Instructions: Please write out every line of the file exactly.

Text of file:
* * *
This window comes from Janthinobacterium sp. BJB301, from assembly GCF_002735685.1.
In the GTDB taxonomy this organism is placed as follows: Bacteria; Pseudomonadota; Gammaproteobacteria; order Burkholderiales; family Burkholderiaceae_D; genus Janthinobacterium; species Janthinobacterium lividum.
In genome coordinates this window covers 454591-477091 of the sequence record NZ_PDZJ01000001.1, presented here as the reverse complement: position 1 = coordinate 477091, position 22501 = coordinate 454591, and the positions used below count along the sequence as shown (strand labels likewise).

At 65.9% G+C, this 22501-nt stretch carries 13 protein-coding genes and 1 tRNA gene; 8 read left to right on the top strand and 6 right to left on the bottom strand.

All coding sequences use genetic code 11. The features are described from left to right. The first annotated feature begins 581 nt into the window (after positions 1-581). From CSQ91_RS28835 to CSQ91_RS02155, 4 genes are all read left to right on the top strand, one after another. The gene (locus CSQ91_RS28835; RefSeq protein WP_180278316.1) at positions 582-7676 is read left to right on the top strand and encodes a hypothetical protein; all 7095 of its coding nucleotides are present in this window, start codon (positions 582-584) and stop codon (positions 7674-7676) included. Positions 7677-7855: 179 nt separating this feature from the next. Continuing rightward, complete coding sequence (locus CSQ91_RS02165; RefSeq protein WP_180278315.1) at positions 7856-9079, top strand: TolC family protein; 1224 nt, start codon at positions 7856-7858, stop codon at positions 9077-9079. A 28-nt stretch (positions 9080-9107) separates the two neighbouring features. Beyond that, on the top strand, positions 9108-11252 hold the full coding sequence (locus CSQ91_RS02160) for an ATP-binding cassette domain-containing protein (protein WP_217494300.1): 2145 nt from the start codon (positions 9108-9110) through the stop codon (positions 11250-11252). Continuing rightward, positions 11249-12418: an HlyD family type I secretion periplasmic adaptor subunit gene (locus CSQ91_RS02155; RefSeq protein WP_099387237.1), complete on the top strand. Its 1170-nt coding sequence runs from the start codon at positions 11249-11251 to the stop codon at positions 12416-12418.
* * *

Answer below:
This window comes from Janthinobacterium sp. BJB301, from assembly GCF_002735685.1.
In the GTDB taxonomy this organism is placed as follows: Bacteria; Pseudomonadota; Gammaproteobacteria; order Burkholderiales; family Burkholderiaceae_D; genus Janthinobacterium; species Janthinobacterium lividum.
In genome coordinates this window covers 454591-477091 of the sequence record NZ_PDZJ01000001.1, presented here as the reverse complement: position 1 = coordinate 477091, position 22501 = coordinate 454591, and the positions used below count along the sequence as shown (strand labels likewise).

At 65.9% G+C, this 22501-nt stretch carries 13 protein-coding genes and 1 tRNA gene; 8 read left to right on the top strand and 6 right to left on the bottom strand.

All coding sequences use genetic code 11. The features are described from left to right. The first annotated feature begins 581 nt into the window (after positions 1-581). From CSQ91_RS28835 to CSQ91_RS02155, 4 genes are all read left to right on the top strand, one after another. The gene (locus CSQ91_RS28835; RefSeq protein WP_180278316.1) at positions 582-7676 is read left to right on the top strand and encodes a hypothetical protein; all 7095 of its coding nucleotides are present in this window, start codon (positions 582-584) and stop codon (positions 7674-7676) included. Positions 7677-7855: 179 nt separating this feature from the next. Continuing rightward, complete coding sequence (locus CSQ91_RS02165; RefSeq protein WP_180278315.1) at positions 7856-9079, top strand: TolC family protein; 1224 nt, start codon at positions 7856-7858, stop codon at positions 9077-9079. A 28-nt stretch (positions 9080-9107) separates the two neighbouring features. Beyond that, on the top strand, positions 9108-11252 hold the full coding sequence (locus CSQ91_RS02160) for an ATP-binding cassette domain-containing protein (protein WP_217494300.1): 2145 nt from the start codon (positions 9108-9110) through the stop codon (positions 11250-11252). Continuing rightward, positions 11249-12418: an HlyD family type I secretion periplasmic adaptor subunit gene (locus CSQ91_RS02155; RefSeq protein WP_099387237.1), complete on the top strand. Its 1170-nt coding sequence runs from the start codon at positions 11249-11251 to the stop codon at positions 12416-12418.